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|Title:||ANALYTICAL METHODOLOGY FOR SIZING PHASE CHANGE MATERIAL THERMAL ENERGY STORAGE UNDER SYSTEM BOUNDARY CONDITIONS|
|Abstract:||The expanding use of renewable and sustainable energy systems is at the forefront of the global effort to reduce CO2 emissions and mitigate climate change. Thermal energy storage has become a critical component of many of these new and innovative systems, and research in this field has expanded to meet their requirements. Water has been traditionally used as a storage medium because of its high heat capacity and low cost, but depending on the application, the storage volume requirements may be excessively large. Phase Change Materials (PCMs) offer an opportunity to reduce the storage volume through latent energy storage. However, energy storage in PCM presents new challenges, and careful design of thermal storage is required to realize the benefits. The design of PCM storage must consider the system operation, operating temperature range, PCM properties, encapsulation, and the heat transfer fluid. In the current state-of-the-art literature, there is no standard method for designing PCM thermal storage based on system requirements. The objective of this thesis is to deliver a methodology to assess the feasibility of using PCM for thermal energy storage in place of water. This is done by identifying which applications benefit from PCM, comparing the analytical and numerical performance of water-only to hybrid water-PCM storage, and developing a method to size PCM containment to achieve theoretical performance when PCM is beneficial. This research study develops analytical solutions for sizing PCM thermal energy storage based on system boundary conditions. These boundary conditions consist of the system itself (e.g. heat pump, absorption chiller), the energy source into the system, and the required load from the system (e.g. a building). The PCM is incorporated into a water tank such that the water acts as both a heat transfer fluid and an energy store. Analytical predictions of the total energy storage capacity in this hybrid water-PCM thermal storage unit are coupled to analytical predictions of the rate of melting and solidification to appropriately determine the required volume and encapsulation thickness of PCM thermal storage based on the system requirements. The results are verified against full-system numerical simulations based on case studies of solar absorption cooling and heat-pump heating. It is shown in this study that the total required volume of storage is a function of the temperature differential of the system, and the total mismatch in time between when energy is available and when it is required. A mathematical formulation is proposed which quantifies the required storage volume based on the temperature differential, the source and load profiles, and the percentage of PCM in the hybrid water-PCM storage unit. Furthermore, the rate of melting and solidification of the thermal storage is coupled to the overall storage size and required time for charging, and a mathematical formulation is proposed which solves for the PCM encapsulation thickness. The method assumes a conservative conduction-dominated domain and demonstrates how complete melting can be ensured before the system reaches its maximum allowable temperature. The map the region of applicability of PCM thermal storage is also presented which is defined in terms of the non-dimensional Biot and Stefan numbers, in which systems utilizing PCM thermal storage will benefit from volume reduction when compared to using water only. This region is characterized with a low Biot number, corresponding to a slender geometry acting as a lumped system, as well as a low Stefan number, corresponding to limited temperature differential and limited sensible energy storage. These characteristics favor the use of PCM thermal storage instead of water only. This thesis presents a novel contribution to the state-of-the-art literature in PCM thermal storage, which is established through the analytical methodology for sizing PCM thermal storage based on system boundary conditions. The details of the contribution are presented in the form of three journal publications that have been integrated into this sandwich Ph.D. thesis on PCM thermal energy storage.|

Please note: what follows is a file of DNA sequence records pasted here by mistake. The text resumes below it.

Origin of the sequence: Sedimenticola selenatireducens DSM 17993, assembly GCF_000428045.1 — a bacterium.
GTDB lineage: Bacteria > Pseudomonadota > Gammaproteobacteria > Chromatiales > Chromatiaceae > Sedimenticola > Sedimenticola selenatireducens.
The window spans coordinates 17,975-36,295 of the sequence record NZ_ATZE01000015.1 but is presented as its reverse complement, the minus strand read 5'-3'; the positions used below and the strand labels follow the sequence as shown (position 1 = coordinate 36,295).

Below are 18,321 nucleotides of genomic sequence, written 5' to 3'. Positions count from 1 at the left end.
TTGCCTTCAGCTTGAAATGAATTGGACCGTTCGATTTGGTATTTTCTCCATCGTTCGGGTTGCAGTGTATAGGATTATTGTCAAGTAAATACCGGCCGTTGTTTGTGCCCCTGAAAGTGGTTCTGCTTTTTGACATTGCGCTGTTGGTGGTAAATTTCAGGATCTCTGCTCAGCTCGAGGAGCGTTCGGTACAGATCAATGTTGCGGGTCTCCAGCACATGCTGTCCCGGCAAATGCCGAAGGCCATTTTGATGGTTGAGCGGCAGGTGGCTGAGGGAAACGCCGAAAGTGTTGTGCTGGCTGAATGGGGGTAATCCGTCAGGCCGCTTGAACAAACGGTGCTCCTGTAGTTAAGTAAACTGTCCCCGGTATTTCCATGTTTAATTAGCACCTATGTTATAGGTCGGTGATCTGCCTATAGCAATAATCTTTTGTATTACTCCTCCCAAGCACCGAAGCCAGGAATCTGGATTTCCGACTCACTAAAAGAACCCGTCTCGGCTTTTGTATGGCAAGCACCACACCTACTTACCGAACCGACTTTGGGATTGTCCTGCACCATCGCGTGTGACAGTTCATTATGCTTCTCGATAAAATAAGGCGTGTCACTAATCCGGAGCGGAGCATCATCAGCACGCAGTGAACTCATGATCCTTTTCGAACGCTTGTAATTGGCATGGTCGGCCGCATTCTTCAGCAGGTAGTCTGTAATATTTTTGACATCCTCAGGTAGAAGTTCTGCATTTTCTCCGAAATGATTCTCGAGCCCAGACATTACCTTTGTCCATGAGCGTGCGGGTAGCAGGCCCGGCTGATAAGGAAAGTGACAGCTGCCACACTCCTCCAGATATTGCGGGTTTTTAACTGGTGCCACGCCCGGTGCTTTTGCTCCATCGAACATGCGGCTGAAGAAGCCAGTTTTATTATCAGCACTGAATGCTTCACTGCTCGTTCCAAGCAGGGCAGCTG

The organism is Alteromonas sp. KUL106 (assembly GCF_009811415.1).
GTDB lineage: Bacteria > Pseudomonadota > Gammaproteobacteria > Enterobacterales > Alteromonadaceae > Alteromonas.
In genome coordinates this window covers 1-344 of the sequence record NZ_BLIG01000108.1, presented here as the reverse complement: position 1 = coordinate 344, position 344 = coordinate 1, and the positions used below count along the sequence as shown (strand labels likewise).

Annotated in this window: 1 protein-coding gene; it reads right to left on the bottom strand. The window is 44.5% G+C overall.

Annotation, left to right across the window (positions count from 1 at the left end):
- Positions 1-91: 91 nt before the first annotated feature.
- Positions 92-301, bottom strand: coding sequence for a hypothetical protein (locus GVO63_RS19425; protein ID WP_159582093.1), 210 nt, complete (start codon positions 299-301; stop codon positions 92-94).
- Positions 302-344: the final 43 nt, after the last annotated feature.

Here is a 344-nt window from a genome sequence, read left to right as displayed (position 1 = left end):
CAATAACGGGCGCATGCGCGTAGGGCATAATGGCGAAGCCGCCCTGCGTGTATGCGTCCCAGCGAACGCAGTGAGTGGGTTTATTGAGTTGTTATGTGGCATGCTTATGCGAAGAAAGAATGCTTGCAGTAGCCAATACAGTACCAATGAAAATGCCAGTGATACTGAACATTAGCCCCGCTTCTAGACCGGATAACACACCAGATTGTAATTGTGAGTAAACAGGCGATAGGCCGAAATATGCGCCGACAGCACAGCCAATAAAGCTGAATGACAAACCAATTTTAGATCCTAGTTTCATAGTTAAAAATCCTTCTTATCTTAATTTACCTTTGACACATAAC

|Appears in Collections:||Open Access Dissertations and Theses|
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